Aside from rural radio and newspapers, crop reports rarely grab major headlines. But with a severe drought gripping much of the nation’s breadbasket, everyone from journalists to grocery shoppers will be paying close attention to Monday’s U.S. Department of Agriculture weekly crop-weather report.
The typical, or average—if there is such a thing—Minnesotan is now three generations removed from the farm, but we are still connected to the farm economy in at least three ways.
Consumers will pay more for food the next one to three years as the drought’s impact works its way through the food chain. Yes, most Minnesota farm fields still look pretty good and should produce crops given periodic rainfall through the remainder of the year. But it is the total, drought-shriveling crop, not the local harvest that will drive up food prices.
Second, most of us are taxpayers. CNNMoney on Friday reported that the National Drought Mitigation Center at the University of Nebraska-Lincoln and the National Crop Insurance Services agency now estimate that crop insurance losses will exceed $20 billion this year. That amount is increasing daily.
The federal government pays about 60 cents on the dollar for crop insurance policies that protect farm income from crop failures like we are experiencing this year.
Third, in a food and agribusiness center like Minnesota, we have enormous exposure to the drought-stricken farm fields through economic ties that affect our urban jobs. Our major food companies (six Minnesota-based corporations are on the Fortune 500 list) depend on farm harvests at the base of the food chain. Grain handlers, processors, transportation companies and workers depend on providing services to the complex food chain as well. Less obvious, however, are agricultural service providers who will be affected.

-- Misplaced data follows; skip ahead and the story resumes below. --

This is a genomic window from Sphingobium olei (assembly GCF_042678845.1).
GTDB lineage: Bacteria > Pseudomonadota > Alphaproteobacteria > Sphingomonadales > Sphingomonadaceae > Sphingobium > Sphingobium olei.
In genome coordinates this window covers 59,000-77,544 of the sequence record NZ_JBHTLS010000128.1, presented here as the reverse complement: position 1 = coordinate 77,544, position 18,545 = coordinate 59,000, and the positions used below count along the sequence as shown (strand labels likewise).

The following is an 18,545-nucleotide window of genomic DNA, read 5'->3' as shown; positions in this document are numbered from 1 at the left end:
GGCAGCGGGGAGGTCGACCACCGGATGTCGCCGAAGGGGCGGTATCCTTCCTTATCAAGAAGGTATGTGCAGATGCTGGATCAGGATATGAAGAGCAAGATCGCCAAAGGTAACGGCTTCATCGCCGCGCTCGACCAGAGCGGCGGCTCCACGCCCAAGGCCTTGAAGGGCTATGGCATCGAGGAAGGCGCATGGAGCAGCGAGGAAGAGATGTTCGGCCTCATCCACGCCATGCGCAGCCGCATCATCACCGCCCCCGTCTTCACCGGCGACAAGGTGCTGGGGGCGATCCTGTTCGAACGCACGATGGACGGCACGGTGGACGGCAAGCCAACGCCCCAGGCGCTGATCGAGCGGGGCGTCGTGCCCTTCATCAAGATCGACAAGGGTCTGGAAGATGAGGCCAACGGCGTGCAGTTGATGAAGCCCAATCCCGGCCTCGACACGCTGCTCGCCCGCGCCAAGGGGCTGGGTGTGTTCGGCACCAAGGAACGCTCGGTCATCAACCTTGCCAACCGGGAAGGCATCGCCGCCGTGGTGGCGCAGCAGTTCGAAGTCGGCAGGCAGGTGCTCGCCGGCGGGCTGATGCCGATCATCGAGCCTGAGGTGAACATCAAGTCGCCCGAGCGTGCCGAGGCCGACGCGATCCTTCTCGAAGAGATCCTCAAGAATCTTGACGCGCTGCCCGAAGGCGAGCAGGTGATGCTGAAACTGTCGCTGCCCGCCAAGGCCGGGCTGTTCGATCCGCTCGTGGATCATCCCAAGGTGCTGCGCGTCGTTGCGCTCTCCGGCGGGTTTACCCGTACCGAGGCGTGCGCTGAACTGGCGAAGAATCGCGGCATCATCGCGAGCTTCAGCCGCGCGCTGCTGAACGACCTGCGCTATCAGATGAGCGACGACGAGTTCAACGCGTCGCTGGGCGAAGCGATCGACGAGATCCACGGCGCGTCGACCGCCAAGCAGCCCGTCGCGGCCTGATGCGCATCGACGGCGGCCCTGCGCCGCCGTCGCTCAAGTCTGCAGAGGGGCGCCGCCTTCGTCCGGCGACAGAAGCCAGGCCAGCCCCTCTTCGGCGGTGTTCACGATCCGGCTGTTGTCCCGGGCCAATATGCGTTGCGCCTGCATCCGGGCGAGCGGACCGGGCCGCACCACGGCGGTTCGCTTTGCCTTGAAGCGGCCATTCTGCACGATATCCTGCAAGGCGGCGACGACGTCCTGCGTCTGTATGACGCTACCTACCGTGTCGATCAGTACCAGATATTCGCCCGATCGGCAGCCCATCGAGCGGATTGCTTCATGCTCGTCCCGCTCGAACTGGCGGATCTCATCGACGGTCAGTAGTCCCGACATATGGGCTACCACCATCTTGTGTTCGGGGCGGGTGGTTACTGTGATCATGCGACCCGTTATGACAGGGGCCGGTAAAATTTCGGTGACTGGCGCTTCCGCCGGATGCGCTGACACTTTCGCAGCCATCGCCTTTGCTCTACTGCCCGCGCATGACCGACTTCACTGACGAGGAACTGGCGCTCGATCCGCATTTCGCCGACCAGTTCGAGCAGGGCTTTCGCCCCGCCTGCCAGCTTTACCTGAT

Consider the huge AgriBank in downtown St. Paul. It is the largest agricultural mortgage and farm operating loan writer in the nation. While crops still might produce substantial farm income for bank client/co-op members in Minnesota, AgriBank has exposure to farm operations through the Midwest, including Missouri and Kentucky. Most of its lending territory is scorched.
Does a disaster crop mean problems for the bank? Not necessarily, if crop insurance keeps loans current. It’s more likely to impact farm borrowing and loan repayments down the road, similar to the job losses that have followed the Great Recession. The damage isn’t instantaneous.
As Minnesotans, with so many ag finance and services companies headquartered here, we need to worry about delayed reactions to what is becoming a national crisis.